Maybe the lesson there was that the hero stuff only works in comic books.
 

Dalisclock

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There Is No Game: Wrong Dimension(2020)-Draw me a Pixel

There is no Game very much wants you to know that it is not a game. You should go away and uninstall it, because there's nothing to see here. You're told this from the beginning by a not-game program's voice, but should you insist on continuing on, you'll find there most assuredly is a game in this game and in trying to access "The game" which is continually blocked by all matter of obstacles such as walls, locks and unbreakable glass, you'll be playing about 4-5 hours of games in a strange and amusing quest alongside(and much to the annoyance of) the not-game program(whose name is Game).

Confused yet?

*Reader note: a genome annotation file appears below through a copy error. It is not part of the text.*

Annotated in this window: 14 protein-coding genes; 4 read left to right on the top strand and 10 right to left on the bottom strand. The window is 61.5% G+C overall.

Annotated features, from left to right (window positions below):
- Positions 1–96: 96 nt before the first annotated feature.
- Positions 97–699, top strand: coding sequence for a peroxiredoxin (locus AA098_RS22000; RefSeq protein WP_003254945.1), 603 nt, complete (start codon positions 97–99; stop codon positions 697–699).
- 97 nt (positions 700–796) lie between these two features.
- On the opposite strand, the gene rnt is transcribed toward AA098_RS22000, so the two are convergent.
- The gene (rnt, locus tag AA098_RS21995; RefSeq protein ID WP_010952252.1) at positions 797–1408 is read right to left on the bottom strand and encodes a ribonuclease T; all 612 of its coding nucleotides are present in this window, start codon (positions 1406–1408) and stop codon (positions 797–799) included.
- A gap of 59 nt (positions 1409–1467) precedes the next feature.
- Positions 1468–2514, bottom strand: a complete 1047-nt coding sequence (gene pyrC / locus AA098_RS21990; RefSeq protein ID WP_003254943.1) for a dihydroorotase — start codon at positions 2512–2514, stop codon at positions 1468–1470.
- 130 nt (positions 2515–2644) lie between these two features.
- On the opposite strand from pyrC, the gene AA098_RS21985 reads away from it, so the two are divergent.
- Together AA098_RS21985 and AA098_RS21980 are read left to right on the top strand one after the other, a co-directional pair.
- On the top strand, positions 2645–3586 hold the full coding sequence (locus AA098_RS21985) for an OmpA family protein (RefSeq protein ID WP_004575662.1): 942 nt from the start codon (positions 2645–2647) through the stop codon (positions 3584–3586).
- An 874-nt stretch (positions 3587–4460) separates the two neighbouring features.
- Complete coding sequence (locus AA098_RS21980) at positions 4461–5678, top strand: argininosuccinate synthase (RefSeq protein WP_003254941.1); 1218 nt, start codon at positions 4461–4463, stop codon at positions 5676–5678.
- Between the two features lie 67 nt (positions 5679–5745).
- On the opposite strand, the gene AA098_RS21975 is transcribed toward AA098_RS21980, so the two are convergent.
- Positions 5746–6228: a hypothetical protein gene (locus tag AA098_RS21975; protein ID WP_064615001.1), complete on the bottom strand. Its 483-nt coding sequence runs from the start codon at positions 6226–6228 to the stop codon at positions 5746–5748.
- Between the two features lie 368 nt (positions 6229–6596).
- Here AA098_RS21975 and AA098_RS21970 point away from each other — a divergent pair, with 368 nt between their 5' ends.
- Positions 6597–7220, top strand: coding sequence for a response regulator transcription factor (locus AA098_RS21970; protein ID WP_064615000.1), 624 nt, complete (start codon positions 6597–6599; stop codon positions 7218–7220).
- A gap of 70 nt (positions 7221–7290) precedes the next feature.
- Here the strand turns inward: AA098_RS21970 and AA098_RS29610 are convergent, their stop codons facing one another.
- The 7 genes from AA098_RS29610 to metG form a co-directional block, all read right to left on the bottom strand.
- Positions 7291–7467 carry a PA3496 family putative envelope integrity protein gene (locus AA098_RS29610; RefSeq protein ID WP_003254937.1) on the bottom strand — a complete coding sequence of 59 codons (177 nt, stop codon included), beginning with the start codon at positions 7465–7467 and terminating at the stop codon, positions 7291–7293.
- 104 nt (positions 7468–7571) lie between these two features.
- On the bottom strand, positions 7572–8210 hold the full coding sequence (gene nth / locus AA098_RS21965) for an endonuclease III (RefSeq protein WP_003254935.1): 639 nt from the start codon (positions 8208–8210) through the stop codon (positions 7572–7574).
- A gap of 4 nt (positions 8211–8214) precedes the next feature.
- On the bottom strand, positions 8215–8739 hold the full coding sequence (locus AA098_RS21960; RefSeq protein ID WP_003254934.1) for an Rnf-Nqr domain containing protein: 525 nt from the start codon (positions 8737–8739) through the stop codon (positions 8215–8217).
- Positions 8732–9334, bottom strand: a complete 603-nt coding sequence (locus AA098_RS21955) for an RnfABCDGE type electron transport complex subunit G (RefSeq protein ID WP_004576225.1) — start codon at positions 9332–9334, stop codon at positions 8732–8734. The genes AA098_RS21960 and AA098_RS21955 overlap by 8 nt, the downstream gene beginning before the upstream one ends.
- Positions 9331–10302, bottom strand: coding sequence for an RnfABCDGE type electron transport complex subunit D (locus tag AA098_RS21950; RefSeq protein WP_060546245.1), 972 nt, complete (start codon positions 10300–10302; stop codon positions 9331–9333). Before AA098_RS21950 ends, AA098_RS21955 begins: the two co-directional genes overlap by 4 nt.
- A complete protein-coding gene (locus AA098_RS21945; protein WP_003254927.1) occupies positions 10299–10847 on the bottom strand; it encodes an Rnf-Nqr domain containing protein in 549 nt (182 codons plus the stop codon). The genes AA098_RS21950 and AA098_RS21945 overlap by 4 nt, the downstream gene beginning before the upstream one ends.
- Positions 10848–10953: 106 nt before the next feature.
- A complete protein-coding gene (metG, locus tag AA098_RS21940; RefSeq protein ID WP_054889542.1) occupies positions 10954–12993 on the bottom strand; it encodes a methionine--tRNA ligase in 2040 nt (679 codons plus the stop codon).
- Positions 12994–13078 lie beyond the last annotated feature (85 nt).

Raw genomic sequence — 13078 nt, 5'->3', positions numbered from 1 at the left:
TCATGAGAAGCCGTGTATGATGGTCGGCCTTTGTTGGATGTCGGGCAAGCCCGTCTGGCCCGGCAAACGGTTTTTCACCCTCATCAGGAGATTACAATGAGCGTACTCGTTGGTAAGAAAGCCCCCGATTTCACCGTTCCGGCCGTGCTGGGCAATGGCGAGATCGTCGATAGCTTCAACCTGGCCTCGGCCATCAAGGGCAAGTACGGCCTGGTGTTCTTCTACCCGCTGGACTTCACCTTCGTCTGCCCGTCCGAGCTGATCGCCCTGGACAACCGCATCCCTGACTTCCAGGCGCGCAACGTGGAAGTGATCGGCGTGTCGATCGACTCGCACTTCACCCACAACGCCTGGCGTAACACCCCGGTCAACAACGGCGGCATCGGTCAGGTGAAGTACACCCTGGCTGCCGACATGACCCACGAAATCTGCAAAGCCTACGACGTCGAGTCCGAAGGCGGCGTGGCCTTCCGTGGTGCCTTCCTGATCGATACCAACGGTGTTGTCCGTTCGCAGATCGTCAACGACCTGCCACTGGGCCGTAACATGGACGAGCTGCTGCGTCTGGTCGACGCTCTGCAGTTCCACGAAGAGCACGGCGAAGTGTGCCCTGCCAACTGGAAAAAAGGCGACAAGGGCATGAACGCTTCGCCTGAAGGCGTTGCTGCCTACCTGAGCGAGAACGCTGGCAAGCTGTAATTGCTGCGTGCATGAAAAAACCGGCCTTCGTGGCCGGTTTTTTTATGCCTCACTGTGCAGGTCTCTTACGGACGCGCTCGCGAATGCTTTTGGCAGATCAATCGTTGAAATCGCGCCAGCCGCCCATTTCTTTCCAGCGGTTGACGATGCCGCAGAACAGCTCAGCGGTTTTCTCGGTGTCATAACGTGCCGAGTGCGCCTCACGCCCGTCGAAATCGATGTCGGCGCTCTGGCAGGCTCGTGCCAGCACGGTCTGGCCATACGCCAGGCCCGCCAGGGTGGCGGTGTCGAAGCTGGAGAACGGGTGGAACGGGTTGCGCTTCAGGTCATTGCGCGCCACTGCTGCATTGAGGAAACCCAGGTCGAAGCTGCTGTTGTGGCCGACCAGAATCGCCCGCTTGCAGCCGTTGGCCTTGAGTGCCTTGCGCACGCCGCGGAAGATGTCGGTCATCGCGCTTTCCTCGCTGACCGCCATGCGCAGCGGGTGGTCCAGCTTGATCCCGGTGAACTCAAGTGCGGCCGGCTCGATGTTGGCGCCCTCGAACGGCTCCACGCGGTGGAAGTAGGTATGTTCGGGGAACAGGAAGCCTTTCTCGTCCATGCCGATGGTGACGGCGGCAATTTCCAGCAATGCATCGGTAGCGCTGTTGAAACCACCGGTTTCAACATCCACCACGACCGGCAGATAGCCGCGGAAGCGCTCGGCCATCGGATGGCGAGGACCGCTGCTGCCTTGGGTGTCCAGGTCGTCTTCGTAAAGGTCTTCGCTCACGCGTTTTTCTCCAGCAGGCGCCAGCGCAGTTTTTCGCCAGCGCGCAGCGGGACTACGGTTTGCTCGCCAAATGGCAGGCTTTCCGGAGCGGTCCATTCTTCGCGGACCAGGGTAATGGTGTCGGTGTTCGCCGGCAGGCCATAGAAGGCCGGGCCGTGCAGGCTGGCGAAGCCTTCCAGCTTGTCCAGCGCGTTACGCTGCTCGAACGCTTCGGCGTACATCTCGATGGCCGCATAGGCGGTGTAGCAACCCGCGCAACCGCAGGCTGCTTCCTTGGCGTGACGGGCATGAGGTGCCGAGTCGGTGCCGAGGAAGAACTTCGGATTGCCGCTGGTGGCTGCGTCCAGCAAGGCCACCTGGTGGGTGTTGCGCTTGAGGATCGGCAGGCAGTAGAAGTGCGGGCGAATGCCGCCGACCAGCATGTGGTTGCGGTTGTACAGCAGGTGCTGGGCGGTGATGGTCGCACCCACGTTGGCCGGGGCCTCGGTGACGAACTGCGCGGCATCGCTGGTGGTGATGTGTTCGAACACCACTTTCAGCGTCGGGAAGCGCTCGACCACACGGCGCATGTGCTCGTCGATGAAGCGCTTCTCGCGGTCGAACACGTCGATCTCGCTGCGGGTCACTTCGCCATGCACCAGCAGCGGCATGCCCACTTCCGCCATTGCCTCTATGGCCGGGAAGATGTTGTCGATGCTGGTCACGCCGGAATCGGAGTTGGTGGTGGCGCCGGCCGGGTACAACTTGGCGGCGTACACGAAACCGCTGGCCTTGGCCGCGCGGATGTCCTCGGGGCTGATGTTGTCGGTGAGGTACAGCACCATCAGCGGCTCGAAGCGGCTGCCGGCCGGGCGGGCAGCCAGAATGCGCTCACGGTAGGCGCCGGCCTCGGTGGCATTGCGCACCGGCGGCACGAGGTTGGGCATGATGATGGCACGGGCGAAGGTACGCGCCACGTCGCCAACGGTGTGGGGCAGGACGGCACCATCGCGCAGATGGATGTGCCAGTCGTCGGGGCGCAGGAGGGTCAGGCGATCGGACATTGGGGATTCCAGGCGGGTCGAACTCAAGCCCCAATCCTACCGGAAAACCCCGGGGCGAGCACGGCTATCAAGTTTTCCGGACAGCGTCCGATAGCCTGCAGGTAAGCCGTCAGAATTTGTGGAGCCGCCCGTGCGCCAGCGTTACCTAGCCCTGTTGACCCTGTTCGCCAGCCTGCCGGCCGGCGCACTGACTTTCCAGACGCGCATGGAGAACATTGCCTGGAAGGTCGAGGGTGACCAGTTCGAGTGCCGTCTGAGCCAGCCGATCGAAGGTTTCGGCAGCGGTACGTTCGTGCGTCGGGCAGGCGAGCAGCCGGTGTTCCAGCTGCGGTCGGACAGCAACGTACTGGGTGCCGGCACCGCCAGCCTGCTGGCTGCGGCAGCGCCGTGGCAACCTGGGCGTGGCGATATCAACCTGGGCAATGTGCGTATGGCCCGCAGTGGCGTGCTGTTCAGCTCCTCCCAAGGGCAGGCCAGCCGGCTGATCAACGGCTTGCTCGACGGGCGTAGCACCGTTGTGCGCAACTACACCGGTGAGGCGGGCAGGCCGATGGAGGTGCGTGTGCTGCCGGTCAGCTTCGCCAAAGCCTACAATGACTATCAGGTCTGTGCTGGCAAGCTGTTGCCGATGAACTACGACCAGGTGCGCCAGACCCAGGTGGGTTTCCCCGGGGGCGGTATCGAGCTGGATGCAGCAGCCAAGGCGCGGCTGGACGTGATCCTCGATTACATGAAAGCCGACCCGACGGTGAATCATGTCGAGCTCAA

There is No Game is an affectionate 4th wall meta-narrative tribute and send up of games of various types and genres which doesn't take itself very seriously and is clearly enjoying it's lack of self seriousness the whole time. It's also essentially a comedic adventure game that is played by interacting with the world rather than controlling a character, which gets weird and trippy at times. In one segment, called "The Legend of the Secret" you are helping THE HERO, who is totally NOT LINK, in game that totally doesn't look anything like an isometric Zelda game(A link to the past in particular) complete his quest to beat the evil overlord, but Not-Link has more courage than brains and you need to help him along by clearing the way for him by positioning lights, changing the size of objects, and helping him flip switches in the right order to proceed.